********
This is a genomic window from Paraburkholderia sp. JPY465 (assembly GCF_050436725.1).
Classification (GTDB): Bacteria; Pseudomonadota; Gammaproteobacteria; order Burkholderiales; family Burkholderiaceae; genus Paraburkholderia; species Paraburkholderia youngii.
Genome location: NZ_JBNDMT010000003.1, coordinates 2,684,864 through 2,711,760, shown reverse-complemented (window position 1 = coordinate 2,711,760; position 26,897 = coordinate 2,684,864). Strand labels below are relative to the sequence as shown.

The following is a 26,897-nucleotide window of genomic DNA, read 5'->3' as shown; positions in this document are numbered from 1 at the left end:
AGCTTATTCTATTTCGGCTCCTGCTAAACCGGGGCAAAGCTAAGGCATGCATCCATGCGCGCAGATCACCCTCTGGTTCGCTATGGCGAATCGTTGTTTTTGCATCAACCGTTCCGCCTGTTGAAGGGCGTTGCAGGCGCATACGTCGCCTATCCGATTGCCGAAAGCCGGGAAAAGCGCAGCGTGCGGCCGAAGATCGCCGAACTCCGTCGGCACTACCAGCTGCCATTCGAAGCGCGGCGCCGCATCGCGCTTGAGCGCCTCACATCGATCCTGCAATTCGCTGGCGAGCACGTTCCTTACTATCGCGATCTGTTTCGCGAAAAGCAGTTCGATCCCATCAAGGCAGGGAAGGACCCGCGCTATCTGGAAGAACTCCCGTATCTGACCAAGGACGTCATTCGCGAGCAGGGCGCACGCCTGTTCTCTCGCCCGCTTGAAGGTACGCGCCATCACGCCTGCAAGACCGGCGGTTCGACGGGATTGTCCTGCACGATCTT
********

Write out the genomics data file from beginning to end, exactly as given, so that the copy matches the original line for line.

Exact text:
This is a genomic window from Paraburkholderia sp. JPY465 (assembly GCF_050436725.1).
Classification (GTDB): Bacteria; Pseudomonadota; Gammaproteobacteria; order Burkholderiales; family Burkholderiaceae; genus Paraburkholderia; species Paraburkholderia youngii.
Genome location: NZ_JBNDMT010000003.1, coordinates 2,684,864 through 2,711,760, shown reverse-complemented (window position 1 = coordinate 2,711,760; position 26,897 = coordinate 2,684,864). Strand labels below are relative to the sequence as shown.

The following is a 26,897-nucleotide window of genomic DNA, read 5'->3' as shown; positions in this document are numbered from 1 at the left end:
AGCTTATTCTATTTCGGCTCCTGCTAAACCGGGGCAAAGCTAAGGCATGCATCCATGCGCGCAGATCACCCTCTGGTTCGCTATGGCGAATCGTTGTTTTTGCATCAACCGTTCCGCCTGTTGAAGGGCGTTGCAGGCGCATACGTCGCCTATCCGATTGCCGAAAGCCGGGAAAAGCGCAGCGTGCGGCCGAAGATCGCCGAACTCCGTCGGCACTACCAGCTGCCATTCGAAGCGCGGCGCCGCATCGCGCTTGAGCGCCTCACATCGATCCTGCAATTCGCTGGCGAGCACGTTCCTTACTATCGCGATCTGTTTCGCGAAAAGCAGTTCGATCCCATCAAGGCAGGGAAGGACCCGCGCTATCTGGAAGAACTCCCGTATCTGACCAAGGACGTCATTCGCGAGCAGGGCGCACGCCTGTTCTCTCGCCCGCTTGAAGGTACGCGCCATCACGCCTGCAAGACCGGCGGTTCGACGGGATTGTCCTGCACGATCTT